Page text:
Apple exploring home power system, mood sensing media software
Smart home power panel
Apple's filing for "Intelligent Power Monitoring" describes a system that would identify networked hardware, along with processes on a computer, to determine how much power consumption is necessary to keep everything running. The system could then predict the cost of the existing power requirements, and allow users the ability to reduce their overall power consumption.
The system would allow users to execute or close applications to create an ideal power plan. Through the system, devices such as iPhones, iPods and printers, along with Mac applications like Safari, Finder and iTunes, could be ranked according to priority levels assigned by the user.
Apple, in the application, noted that household power consumption continues to grow as devices like computers are left on for longer periods of time, and portable electronic devices have batteries that frequently need to be recharged. With the rising cost of electricity, these habits will not only result in wasted power, but also larger bills for consumers.
The application describes an "electronic device" that would aim to reduce waste and minimize a user's bill by calculating how much power a device will need to perform certain tasks.
"The cost of power can vary based on a number of factors, including for example the time of day, week or month, the consumer's tier or type of service, the amount of power previously consumed by the consumer, alternate sources of power used by the consumer (e.g., solar cells used during the day), or any other suitable criteria," the application reads.
"The criteria can be combined into one or more tables or graphs, or into one or more equations or algorithms used by the power supplier to determine how much to charge for each consumer's power use."
The system would define "boundaries or limits" to the power cost of operating a device. Users could, for example, say that their computer is not permitted to use power that totals more than a specified amount of money each week.
"Before performing each operation," it states, "the electronic device can then determine the power cost associated with the operation, and determine whether the power cost satisfies the boundaries or limits set for the operation."
Credited to Anthony Fadell, the invention was filed with the U.S. Patent and Trademark Office on May 8, 2009.
Another report on the matter Thursday included images that were implied to be from the "Intelligent Power Monitoring" patent application. However, those drawings are not a part of the specific application revealed this week. They show a greater emphasis on home automation with a mock-up of a house and various power plugs, but their source is unknown.
New software could select music in response to a user's mood, through a system that would determine whether they are happy, sad, angry or something else.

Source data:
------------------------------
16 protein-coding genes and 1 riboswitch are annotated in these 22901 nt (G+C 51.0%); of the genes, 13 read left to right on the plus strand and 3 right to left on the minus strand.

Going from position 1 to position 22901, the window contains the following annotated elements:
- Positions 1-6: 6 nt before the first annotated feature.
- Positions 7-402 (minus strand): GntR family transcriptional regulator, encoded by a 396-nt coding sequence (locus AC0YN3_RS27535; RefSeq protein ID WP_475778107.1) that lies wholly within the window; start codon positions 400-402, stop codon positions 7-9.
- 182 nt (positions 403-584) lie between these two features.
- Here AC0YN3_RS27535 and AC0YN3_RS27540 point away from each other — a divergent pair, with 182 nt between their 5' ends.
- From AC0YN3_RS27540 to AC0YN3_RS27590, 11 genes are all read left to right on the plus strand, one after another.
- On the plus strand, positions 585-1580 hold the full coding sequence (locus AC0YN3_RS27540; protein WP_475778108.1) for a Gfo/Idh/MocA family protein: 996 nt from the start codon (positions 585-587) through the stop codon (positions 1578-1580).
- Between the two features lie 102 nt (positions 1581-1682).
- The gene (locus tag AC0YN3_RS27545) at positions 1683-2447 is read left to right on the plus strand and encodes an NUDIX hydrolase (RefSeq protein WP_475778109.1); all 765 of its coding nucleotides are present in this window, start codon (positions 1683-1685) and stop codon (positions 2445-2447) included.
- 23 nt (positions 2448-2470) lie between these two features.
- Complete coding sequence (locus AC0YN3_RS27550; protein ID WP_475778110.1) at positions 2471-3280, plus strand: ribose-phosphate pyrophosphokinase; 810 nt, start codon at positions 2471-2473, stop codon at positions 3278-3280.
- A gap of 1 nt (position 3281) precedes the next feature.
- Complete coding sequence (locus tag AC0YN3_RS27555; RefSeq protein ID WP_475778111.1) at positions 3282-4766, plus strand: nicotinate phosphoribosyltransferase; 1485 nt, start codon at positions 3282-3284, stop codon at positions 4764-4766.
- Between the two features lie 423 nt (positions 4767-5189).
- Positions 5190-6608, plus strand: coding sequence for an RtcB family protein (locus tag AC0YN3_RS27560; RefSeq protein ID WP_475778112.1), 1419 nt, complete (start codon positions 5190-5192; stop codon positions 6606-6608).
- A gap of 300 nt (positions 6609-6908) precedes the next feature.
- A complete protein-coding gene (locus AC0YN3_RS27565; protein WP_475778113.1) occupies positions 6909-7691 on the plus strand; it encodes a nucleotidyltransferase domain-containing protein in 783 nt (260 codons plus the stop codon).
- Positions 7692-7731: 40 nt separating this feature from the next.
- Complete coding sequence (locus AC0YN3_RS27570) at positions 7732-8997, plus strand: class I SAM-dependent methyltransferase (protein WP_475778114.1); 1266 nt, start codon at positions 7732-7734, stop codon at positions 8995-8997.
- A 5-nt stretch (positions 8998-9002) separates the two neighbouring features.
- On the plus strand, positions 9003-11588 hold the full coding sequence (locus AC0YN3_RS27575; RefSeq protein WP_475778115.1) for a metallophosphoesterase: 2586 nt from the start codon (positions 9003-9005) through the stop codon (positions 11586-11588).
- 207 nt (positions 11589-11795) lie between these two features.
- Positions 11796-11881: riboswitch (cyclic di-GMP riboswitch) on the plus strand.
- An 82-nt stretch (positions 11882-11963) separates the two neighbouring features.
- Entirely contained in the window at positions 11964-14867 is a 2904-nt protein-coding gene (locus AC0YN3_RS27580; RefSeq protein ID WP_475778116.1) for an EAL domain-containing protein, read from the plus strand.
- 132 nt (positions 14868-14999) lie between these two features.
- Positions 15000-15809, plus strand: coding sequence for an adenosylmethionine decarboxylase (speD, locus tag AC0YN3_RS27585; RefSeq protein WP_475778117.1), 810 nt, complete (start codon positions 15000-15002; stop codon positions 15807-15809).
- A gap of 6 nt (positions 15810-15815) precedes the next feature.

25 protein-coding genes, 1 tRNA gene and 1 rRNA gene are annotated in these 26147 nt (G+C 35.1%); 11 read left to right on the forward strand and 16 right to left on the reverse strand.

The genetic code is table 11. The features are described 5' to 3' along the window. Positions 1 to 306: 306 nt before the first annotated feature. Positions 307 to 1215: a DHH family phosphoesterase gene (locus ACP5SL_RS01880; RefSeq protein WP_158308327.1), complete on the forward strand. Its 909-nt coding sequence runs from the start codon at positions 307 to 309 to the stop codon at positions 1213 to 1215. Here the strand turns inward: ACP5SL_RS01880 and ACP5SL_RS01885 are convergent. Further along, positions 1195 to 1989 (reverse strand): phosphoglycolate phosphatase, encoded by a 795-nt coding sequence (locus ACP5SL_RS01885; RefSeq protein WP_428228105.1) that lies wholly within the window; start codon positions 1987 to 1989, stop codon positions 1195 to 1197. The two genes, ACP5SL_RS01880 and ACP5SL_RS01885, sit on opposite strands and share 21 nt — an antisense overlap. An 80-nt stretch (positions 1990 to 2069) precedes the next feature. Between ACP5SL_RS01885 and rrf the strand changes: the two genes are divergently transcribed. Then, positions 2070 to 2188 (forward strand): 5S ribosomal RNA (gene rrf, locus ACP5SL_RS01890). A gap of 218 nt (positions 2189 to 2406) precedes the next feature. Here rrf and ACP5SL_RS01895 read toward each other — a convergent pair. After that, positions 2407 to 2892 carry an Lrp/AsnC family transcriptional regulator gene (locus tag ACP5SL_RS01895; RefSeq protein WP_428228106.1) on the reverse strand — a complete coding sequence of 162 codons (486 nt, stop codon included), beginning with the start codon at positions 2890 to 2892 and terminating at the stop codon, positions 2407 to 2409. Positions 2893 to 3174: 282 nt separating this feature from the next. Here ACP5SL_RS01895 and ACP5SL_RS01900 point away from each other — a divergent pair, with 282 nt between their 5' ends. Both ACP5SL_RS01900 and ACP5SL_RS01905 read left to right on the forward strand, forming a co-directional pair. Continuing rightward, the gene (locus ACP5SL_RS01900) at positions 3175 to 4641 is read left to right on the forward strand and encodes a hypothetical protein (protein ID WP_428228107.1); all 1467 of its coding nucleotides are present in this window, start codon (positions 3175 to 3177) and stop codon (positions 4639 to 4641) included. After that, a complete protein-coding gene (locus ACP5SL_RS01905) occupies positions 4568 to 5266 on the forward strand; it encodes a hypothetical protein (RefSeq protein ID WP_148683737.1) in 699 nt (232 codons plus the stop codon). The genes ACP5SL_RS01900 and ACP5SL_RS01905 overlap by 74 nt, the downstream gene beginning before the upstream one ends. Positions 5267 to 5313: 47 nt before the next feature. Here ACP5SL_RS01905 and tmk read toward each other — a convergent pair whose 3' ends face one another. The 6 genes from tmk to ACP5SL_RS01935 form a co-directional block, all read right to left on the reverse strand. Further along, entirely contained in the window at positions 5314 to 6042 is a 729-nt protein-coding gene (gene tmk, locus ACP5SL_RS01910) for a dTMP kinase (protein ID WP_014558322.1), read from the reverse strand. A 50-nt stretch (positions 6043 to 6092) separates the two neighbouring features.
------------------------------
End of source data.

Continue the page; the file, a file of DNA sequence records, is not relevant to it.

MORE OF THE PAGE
The system would detect a user's mood through a capacitance sensor in a variety of manners. For example, a sensor could be a part of a device's touchscreen panel, from which it would gather data and compare it to information corresponding to a common set of moods from a sample sized population.
The system could then recommend or automatically play various media types, including music and movies, based on the suer's current mood. The technology could also be used to counteract a "bad" mood: slow or soft music could be played when the user is angry or upset.
If no appropriate content is available, such a system could also automatically download or stream the right video, music or photos for that moment in time.
The system could also keep track of users' prior moods and playback preferences, and use that information to determine the best media to choose based on their current state of mind.
Entitled "System and Method for Creating Playlists Based on Mood," the application was filed for on July 10, 2008.
Contacts, promotions on iPhone home screen
Another application presents an option for users to place individual contacts directly on their phone's home screen. Simply titled "Adding a Contact to a Home Screen," the document describes just that.
The contact icon could be used to retrieve and display contact information, and also to access an application that is specifically chosen for that contact. The icon could also employ a proximity sensor with the contact's own separate cell phone, and show up on the screen only when that person is nearby.
"User created icons can allow convenient access to all information and applications related to a contact," the application reads. "Thus, consecutive access to applications related to a contact can be greatly diminished. Additionally, temporary user access to applications relative to a location allows a user to minimize the amount of application data stored on a user mobile device."
Using this method, the icon could also serve as an advertisement for a business. The included images show a company called "Rocket Java" informing the user about a special on dark roasted Jamaican blend.
Previous applications have also addressed the possibility of more dynamic home screens, with a location-aware system offering custom icons and data, such as weather, based on what town the device is currently in. For example, when in San Francisco, a "San Francisco" icon would appear on the screen, and take the user to a location-specific option.